|Publication number||US5497454 A|
|Application number||US 08/333,252|
|Publication date||Mar 5, 1996|
|Filing date||Nov 2, 1994|
|Priority date||Nov 2, 1994|
|Publication number||08333252, 333252, US 5497454 A, US 5497454A, US-A-5497454, US5497454 A, US5497454A|
|Inventors||Cary L. Bates, Jeffrey M. Ryan|
|Original Assignee||International Business Machines Corporation|
|Export Citation||BiBTeX, EndNote, RefMan|
|Patent Citations (14), Referenced by (68), Classifications (9), Legal Events (4)|
|External Links: USPTO, USPTO Assignment, Espacenet|
The present invention relates to a system for presenting a top, side, or bottom view of computer windows and for further allowing a user to manipulate the computer windows in this alternate view.
Computer programs are often represented by windows on a display device. Each of these windows typically represents a program operating on the computer which may be selected by a user through the window. These computer windows often overlap one another, and a user may have several windows open at any given time. When many windows are open and overlapping on the display, it may be difficult for a user to find a particular window. This is especially true when some windows are completely hidden behind other windows.
Some systems exist for presenting alternate views of the windows. These include tiling and listing operations. For example, in a listing operation, a system may provide a list of the application programs and corresponding windows open on the display device. Therefore, a user may at least have a list of all windows which are currently open. In a tiling operation, the computer may manipulate all windows so that they are not overlapping and thus, for example, appear as "tiles" adjacent to one another.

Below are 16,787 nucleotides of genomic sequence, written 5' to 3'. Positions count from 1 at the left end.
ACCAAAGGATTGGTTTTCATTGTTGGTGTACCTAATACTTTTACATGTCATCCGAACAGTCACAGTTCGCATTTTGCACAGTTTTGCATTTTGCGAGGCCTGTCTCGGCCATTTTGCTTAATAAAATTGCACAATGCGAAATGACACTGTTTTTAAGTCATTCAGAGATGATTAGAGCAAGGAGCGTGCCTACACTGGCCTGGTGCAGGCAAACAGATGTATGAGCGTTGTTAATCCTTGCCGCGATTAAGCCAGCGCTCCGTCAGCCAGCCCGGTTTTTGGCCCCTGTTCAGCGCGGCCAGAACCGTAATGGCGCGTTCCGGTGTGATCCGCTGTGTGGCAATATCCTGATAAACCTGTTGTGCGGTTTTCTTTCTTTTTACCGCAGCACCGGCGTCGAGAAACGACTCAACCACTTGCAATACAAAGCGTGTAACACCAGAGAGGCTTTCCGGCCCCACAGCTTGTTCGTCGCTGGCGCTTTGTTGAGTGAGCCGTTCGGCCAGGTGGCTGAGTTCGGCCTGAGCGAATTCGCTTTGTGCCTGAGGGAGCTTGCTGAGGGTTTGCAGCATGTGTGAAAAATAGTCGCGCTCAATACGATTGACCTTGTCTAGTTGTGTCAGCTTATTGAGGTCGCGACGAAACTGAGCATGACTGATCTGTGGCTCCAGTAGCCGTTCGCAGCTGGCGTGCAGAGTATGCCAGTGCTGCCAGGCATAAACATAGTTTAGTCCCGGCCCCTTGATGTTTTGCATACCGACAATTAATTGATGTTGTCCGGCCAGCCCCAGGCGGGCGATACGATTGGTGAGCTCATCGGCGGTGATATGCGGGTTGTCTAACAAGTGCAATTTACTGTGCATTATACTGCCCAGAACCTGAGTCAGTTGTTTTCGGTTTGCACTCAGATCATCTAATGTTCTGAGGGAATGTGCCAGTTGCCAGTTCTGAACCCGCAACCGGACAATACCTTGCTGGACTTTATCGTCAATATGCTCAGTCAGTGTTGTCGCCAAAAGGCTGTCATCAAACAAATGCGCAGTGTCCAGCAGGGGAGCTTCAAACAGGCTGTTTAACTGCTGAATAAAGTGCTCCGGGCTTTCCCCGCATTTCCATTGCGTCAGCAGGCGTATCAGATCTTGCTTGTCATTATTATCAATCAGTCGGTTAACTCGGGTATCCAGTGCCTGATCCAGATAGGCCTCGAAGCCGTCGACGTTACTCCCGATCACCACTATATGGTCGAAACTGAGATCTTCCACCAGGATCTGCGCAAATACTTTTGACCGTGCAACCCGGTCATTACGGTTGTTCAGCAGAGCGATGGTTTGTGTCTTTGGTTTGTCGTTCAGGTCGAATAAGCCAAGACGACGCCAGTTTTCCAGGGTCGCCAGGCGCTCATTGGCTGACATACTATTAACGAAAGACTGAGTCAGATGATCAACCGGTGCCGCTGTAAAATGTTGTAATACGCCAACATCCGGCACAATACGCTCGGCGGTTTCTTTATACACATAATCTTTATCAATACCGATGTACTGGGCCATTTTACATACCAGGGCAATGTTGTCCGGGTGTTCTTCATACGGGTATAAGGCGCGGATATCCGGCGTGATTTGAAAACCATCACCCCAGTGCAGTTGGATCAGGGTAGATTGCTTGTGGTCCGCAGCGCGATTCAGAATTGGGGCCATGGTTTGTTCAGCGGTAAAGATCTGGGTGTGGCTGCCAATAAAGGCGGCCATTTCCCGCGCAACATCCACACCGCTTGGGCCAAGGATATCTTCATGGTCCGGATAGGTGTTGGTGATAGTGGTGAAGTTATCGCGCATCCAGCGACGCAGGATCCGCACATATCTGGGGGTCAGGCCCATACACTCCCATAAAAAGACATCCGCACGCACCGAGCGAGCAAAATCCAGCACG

A user, however, sometimes cannot manipulate the windows within these alternate views. This means that a user must find a window in the alternate view and then switch back to the normal view in order to manipulate the corresponding window. Also, in presenting these "tiles," the computer usually imposes a different order on the windows, which means that the windows typically do not appear at the same positions on the display device in comparison to the normal view. Therefore, the listing and tiling operations do not necessarily provide an indication of where the corresponding window is located on a display device and thus do not assist a user in locating a position of a particular window.
The present invention provides an easy method and system for locating and manipulating computer windows. The system provides an alternate view of the computer windows which may comprise a top view, side view, or bottom view of the windows. In the alternate view, each of the windows is represented by an indicator, and these indicators are displayed in a manner that shows how the windows are positioned to one another. When a user manipulates an indicator, the system responds by altering the position of the corresponding window to match the manipulation of the indicator.
FIG. 1 is a block diagram of a system interacting with a display device for presenting an alternate view of windows on the display device.
FIG. 2 is a diagram of a display device presenting windows in a normal view.
FIG. 3 is a diagram of a display device presenting windows in a top view.
FIG. 4 is a diagram of a display device presenting windows in a top view and showing the results of a user's manipulation of a particular window in the top view.
FIG. 5 is a diagram of a display device presenting the windows in a normal view and as altered by the user's manipulation of the windows in a top view shown in FIG. 4.
FIG. 6 is a diagram of a display device presenting windows in a right side view.
FIG. 7 is a diagram of a display device presenting windows in a left side view,
FIG. 8 is a diagram of a display device presenting windows in a bottom view.
FIG. 9 is a flow chart of a preferred main window hook routine.
FIG. 10 is a flow chart of a preferred switch to top view routine.
FIG. 11 is a flow chart of a preferred main window processing routine.
FIG. 12 is a flow chart of a preferred routine for re-establishing windows in a normal view.